Joginder enthusiasts say that while his repertoire may be packed with crummy humour, there is also an undeniable gravity and ambition to his work. He has many admirers like actor Nawazuddin Siddiqui, who was exposed to Joginder from his childhood Budhana days. Years later, he acted for free in Joginder’s Bindiya Maange Bandook. Filmmaker Sajid Khan, who was weaned on Joginder movies, has made the effort to introduce the filmmaker to mainstream audiences through his TV shows. Today, thanks to YouTube, his work is gaining currency in the English-speaking world.

Joginder was everything rolled into one in his movies—actor, director, producer, writer and lyricist. On India’s C-movie circuit, he is a polarising figure. Some berate him as ‘India’s Ed Wood’, that American prophet of badness. Those at the opposite end hail him as a zany genius . ‘God’s gift to unintentional comedy’, to use filmmaker Vasan Bala’s encapsulation. There is something in Joginder that evokes diverse responses of viewers. While much of his reputation rests on the lota cult, that is not his only claim to fame. Though he appeared in around 100 mainstream films (Purab Aur Paschim, Mard and Loha) as a side actor, it is the dozen odd films that he made and acted in that explain his viral popularity. Of them, Ranga Khush, Pyasa Shaitan and Teen Ekkey are unquestionably the most popular. They are full of goofy characters, overpitched acting, awful production values, creaky camera noises and schlocky visual effects. Joginder’s finger was firm on the C-movie pulse.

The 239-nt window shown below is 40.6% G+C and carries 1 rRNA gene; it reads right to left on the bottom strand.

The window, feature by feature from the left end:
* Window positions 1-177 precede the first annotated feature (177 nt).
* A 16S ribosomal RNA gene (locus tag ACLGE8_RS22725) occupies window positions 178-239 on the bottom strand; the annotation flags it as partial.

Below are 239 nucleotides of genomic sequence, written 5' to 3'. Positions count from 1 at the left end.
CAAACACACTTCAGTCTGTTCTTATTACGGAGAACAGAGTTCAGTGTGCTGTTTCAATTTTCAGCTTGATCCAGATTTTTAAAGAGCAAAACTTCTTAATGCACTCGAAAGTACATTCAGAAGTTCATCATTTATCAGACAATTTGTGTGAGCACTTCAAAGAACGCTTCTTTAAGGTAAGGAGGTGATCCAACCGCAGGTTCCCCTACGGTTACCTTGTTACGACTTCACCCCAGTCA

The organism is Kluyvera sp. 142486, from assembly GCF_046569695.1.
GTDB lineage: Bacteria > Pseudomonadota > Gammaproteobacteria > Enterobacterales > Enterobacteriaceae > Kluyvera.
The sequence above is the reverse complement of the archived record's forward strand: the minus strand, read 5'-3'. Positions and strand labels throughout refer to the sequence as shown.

Take Pyasa Shaitan, a horror film that has acquired the status of a campy classic since its release in 1984. In fanspeak, it is ‘the Citizen Kane of C-movies.’ Joginder plays a ‘thirsty’ Indian Satan terrorising young women. Don’t let the mysterious appearance of Kamal Haasan catch you flat-footed. There are many apocryphal stories swimming around the making of this film. One goes that Joginder re-edited an existing Haasan film and thrust himself into it. Another says that Joginder actually bought the rights of a Tamil movie and remade it—which seems unlikelier than the first story. Pyasa Shaitan has all the elements of a thrilling C-movie: hamming, Ripley’s believe- it-or-not moments and preposterous jump-cuts and effects. A smattering of sleaze has been thrown in to attract what Joginder once called his ‘jhuggi-jhopdi’ (slum-shantytown) patrons, his original fanbase. Consider this spectral rape scene: while other C-grade filmmakers would have opted for barrel-scraping titillation, Joginder depicts the violation by having cosmic rays whoosh over the rape victim’s body.

In another sequence, a female ghost flings a rakhi at her brother, the effect being so strong that he drops dead on the spot. The quality of dialogue is, to put it mildly, cheesy as this exchange between a honeymooning couple indicates:

Woman: ‘Darling, hum apna honeymoon mana ne jaa rahein hain ya yeh sharab ka.’